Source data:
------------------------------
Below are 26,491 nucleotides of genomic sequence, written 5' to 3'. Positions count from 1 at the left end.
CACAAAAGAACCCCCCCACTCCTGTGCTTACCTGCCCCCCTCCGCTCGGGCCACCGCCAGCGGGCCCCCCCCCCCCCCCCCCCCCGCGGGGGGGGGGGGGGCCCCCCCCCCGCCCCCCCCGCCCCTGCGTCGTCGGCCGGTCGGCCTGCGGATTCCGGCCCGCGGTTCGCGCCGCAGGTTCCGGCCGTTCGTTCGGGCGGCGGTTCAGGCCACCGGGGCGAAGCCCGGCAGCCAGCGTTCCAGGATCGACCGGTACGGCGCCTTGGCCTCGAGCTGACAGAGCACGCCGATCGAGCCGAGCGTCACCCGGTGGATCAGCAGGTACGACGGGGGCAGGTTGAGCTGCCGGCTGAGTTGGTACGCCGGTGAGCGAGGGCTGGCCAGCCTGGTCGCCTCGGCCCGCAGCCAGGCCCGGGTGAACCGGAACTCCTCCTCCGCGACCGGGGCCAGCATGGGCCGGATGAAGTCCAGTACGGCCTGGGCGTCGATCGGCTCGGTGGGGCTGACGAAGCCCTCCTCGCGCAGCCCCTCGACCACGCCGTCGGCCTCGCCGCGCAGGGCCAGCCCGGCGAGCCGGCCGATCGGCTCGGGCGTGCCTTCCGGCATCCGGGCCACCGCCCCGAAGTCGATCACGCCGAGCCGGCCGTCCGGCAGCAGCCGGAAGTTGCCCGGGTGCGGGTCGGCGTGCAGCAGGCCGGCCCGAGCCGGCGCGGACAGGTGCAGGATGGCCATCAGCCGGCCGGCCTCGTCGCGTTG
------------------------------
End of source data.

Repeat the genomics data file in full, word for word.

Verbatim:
Below are 26,491 nucleotides of genomic sequence, written 5' to 3'. Positions count from 1 at the left end.
CACAAAAGAACCCCCCCACTCCTGTGCTTACCTGCCCCCCTCCGCTCGGGCCACCGCCAGCGGGCCCCCCCCCCCCCCCCCCCCCGCGGGGGGGGGGGGGGCCCCCCCCCCGCCCCCCCCGCCCCTGCGTCGTCGGCCGGTCGGCCTGCGGATTCCGGCCCGCGGTTCGCGCCGCAGGTTCCGGCCGTTCGTTCGGGCGGCGGTTCAGGCCACCGGGGCGAAGCCCGGCAGCCAGCGTTCCAGGATCGACCGGTACGGCGCCTTGGCCTCGAGCTGACAGAGCACGCCGATCGAGCCGAGCGTCACCCGGTGGATCAGCAGGTACGACGGGGGCAGGTTGAGCTGCCGGCTGAGTTGGTACGCCGGTGAGCGAGGGCTGGCCAGCCTGGTCGCCTCGGCCCGCAGCCAGGCCCGGGTGAACCGGAACTCCTCCTCCGCGACCGGGGCCAGCATGGGCCGGATGAAGTCCAGTACGGCCTGGGCGTCGATCGGCTCGGTGGGGCTGACGAAGCCCTCCTCGCGCAGCCCCTCGACCACGCCGTCGGCCTCGCCGCGCAGGGCCAGCCCGGCGAGCCGGCCGATCGGCTCGGGCGTGCCTTCCGGCATCCGGGCCACCGCCCCGAAGTCGATCACGCCGAGCCGGCCGTCCGGCAGCAGCCGGAAGTTGCCCGGGTGCGGGTCGGCGTGCAGCAGGCCGGCCCGAGCCGGCGCGGACAGGTGCAGGATGGCCATCAGCCGGCCGGCCTCGTCGCGTTG